In my research for a recipe for this cake, I read a tip from cookbook author and expert on all things French-culinary, Dorie Greenspan.  She recommends using your hands and rubbing the lemon zest into the sugar to really bring out the flavor and natural oils in the zest.  Dorie Greenspan has worked with famous French pastry chef, Pierre Hermé, and I've also seen him say this about the lemon and sugar on a cooking show he appeared on.  So that's what I did with a bit of the sugar.
In a big glass bowl, I put in the yogurt, canola oil, sugar and lemon zest, along with the juice of the lemon.  Whisk until combined and then add eggs one at a time and whisk each in to incorporate.

When all the wet ingredients have been whisked together, I sift the dry mixture of flour, baking powder, baking soda, and salt on top and stir everything together with a rubber spatula.  You can even continue to mix using the whisk and have one less thing to clean but I love to use my spatula.
The batter goes into a 9 inch cake pan, which I've sprayed with oil and lined with a piece of parchment paper.  It bakes in a preheated 350 degree oven for about 35-40 minutes until golden brown and a toothpick inserted in the center of the cake comes out clean.
The result is a very moist cake, with just a bit of lemon flavor.  I think this cake tastes better the day after it's made; it seemed to get lighter and fluffier. 
I like it just plain, with a light dusting of confectioners' sugar.  It's very fresh and clean.
But on the other hand, I did have a little raspberry and heavy cream in the fridge so I tried a little experiment and made raspberry whipped cream to go with the cake for my husband.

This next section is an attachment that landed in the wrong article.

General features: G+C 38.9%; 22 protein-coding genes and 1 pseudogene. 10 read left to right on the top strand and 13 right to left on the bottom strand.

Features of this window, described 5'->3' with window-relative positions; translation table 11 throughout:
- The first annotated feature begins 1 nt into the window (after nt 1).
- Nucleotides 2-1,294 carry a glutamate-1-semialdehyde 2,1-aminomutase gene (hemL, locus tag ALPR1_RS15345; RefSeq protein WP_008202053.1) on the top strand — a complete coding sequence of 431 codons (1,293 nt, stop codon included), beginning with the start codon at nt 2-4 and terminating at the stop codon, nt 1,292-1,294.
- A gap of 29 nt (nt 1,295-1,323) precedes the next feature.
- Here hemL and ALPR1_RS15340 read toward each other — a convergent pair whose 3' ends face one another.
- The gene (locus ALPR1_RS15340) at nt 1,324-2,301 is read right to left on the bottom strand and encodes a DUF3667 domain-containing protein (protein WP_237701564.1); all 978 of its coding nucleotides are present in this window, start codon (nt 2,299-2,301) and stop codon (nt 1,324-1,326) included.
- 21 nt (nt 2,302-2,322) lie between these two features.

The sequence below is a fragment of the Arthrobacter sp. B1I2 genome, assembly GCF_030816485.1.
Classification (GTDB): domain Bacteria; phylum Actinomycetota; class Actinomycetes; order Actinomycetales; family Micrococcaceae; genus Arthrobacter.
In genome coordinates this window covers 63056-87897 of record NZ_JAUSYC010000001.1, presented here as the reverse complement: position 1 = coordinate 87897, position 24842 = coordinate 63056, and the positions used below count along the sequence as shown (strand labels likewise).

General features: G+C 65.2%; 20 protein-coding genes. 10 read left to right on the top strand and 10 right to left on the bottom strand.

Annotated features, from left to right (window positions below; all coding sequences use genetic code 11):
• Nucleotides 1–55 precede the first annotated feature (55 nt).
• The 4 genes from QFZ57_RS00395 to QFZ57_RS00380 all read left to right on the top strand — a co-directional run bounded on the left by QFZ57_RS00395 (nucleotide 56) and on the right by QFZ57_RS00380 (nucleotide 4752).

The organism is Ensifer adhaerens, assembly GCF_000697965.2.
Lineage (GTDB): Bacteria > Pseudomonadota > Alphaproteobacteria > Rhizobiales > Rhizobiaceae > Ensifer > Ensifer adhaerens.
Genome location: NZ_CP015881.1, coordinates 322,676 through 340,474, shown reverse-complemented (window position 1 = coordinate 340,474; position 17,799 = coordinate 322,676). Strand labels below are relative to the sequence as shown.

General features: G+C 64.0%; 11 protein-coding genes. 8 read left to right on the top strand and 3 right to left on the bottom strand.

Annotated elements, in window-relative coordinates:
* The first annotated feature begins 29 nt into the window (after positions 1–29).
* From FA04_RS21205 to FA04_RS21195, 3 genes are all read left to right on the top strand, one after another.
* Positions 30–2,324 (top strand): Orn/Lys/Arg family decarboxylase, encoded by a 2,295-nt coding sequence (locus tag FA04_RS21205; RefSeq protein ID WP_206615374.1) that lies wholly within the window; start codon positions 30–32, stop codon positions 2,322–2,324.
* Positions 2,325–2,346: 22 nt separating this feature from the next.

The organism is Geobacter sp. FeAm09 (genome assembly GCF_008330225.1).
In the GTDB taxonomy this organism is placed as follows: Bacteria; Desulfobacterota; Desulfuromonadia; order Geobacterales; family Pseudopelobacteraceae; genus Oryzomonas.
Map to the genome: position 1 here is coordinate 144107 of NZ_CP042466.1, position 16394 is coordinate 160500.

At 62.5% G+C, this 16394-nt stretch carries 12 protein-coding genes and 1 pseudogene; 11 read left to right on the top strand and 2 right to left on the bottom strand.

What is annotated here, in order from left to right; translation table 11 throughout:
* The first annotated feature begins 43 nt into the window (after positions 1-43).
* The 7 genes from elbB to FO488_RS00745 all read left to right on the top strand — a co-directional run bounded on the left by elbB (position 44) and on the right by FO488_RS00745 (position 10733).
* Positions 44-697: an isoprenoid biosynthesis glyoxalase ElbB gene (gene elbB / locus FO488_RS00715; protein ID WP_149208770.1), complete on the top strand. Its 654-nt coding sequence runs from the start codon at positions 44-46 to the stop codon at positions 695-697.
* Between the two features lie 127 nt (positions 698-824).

As it turns out, we think whipped cream is too heavy for this cake and masked the raspberry flavor too much.  It would've been better to omit the cream and just use the strained raspberry juice, sweetened a little, on its own.  But it was worth a try...
And oh look, it's Pac-Man!


The recipe:

French Yogurt Cake with Lemon
Adapted from recipes featured on Smitten Kitchen, Orangette, and Chocolate & Zucchini

1 cup whole milk yogurt
1/3 cup canola oil
1 cup sugar
zest of one lemon
juice of one lemon
2 eggs, at room temperature
1/2 teaspoon pure vanilla extract
1 2/3 cup all-purpose flour
1 1/2 teaspoon baking powder
1/2 teaspoon baking soda
1/8 teaspoon salt

Preheat oven to 350 degrees.  Spray a 9 inch round cake pan with vegetable spray, line the bottom with a round of parchment paper, and lightly spray parchment.

Gently rub lemon zest into sugar for a minute to release the natural oils from the zest.  Place the sugar and lemon zest mixture, along with the yogurt, canola oil, vanilla, and the juice of the lemon, into a large bowl.  Whisk well to combine.  Add eggs one at a time, whisking each into the batter.  Sift the flour, baking powder, baking soda, and salt on top of the batter.  Stir the dry ingredients into the wet using a rubber spatula.  Mix until you no longer see streaks of flour but do not overmix.

Pour the batter into the prepared cake pan, lightly smoothing the top.  Bake for approximately 35-40 minutes.  When done, the cake should be lightly browned and a toothpick or cake tested inserted into the cake should come out clean.  Cool cake on a cooling rack for about 15 minutes.  Then turn the cake out onto a serving plate. 

This cake can be served after cooling for about 30 minutes or so.  The corners are nice and crusty at this point.  But overall, I prefer the texture of the cake the day after it was made.  You can wrap the cake in plastic wrap and store at room temperature for several days.